She phoned me after her honeymoon and told me she’d fallen in the shower and broken her arm. I never liked her husband. I really couldn’t say why – he was just too dominant for my liking. I had my doubts about the chances of breaking your arm on your honeymoon but I badly wanted to believe her. I loved my best friend.
After a few months she couldn’t handle it any longer and told me about the violence in her marriage. But like most women in that situation she reassured me that she had the situation under control and our conversation always ended with her saying “but I love him”.
Months later I couldn’t cope anymore with the distress of the late-night calls I got when she was yet again stranded somewhere on her way back to her parents’ home. Each time I would think “at last”.
Eventually it turned into months and later years and I became overwhelmed by the effect of the helplessness on me and had to walk away. Later I was also excluded and the calls became fewer because she felt humiliated by the fact that she went back every time.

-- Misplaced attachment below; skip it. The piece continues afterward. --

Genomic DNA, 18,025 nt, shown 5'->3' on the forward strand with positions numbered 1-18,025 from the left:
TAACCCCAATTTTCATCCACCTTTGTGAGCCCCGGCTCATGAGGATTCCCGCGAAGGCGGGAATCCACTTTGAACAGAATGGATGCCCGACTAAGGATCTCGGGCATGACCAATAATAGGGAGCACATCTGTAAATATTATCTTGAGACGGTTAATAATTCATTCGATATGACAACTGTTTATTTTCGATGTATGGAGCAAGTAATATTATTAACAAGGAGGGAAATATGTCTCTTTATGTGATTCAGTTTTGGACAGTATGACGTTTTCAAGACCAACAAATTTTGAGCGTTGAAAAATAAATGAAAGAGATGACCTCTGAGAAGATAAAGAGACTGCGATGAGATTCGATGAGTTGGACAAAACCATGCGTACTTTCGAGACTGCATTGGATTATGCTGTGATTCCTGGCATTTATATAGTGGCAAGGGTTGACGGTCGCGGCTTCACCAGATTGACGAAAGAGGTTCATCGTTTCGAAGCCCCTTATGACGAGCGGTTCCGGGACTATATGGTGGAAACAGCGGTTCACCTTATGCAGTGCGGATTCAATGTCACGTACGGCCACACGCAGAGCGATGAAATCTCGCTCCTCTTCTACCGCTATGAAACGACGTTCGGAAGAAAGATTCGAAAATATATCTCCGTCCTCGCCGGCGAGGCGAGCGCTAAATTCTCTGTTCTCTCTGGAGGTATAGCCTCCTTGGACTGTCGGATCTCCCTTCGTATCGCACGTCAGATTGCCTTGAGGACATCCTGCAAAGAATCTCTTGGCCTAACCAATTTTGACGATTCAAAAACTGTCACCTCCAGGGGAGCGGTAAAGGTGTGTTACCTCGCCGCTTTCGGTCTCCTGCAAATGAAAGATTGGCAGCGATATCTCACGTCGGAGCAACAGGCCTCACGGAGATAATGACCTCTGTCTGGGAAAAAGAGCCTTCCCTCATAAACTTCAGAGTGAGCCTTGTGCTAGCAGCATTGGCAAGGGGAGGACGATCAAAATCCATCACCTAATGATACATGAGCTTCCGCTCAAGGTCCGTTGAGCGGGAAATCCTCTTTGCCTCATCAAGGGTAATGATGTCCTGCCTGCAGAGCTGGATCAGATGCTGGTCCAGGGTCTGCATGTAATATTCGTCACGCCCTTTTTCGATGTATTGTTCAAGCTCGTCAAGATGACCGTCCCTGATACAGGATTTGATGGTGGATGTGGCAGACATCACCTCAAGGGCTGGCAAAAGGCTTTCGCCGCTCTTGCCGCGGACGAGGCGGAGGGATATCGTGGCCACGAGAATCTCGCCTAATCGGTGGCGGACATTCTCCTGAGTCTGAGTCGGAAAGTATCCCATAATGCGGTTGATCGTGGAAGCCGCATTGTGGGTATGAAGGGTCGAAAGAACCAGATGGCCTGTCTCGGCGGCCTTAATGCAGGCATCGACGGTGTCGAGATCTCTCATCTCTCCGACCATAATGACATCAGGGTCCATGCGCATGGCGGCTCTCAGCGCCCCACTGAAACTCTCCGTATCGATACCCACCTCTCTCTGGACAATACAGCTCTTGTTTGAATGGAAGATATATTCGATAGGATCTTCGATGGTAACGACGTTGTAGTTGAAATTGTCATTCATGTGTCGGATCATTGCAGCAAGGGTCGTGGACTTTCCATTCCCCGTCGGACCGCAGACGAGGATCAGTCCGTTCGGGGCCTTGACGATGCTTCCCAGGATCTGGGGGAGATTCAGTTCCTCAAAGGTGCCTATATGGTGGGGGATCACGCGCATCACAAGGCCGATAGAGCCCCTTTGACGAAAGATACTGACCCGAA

Years later she saw the light although she was still married to him when he died in a car accident, which may have been life’s way of liberating her.
We are in contact again but our friendship has suffered. She wants things to be as they were before. We were inseparable as friends but it’s difficult now because we’ve outgrown each other. The damage wasn’t only done to her arms or face but also to our friendship. These are some of the far-reaching consequences of violence to which we seldom give any thought.
Zelda la Grange, private secretary to ex-president Nelson Mandela, will be blogging for YOU during the 16 Days of Activism for No Violence Against Women and Children campaign. Sheworks with the Nelson Mandela Foundation and does motivational talks. She is also active with projects such as Bikers for Mandela Day and Sisters with Blisters in her role as patron for the 1st for Women Insurance Trust.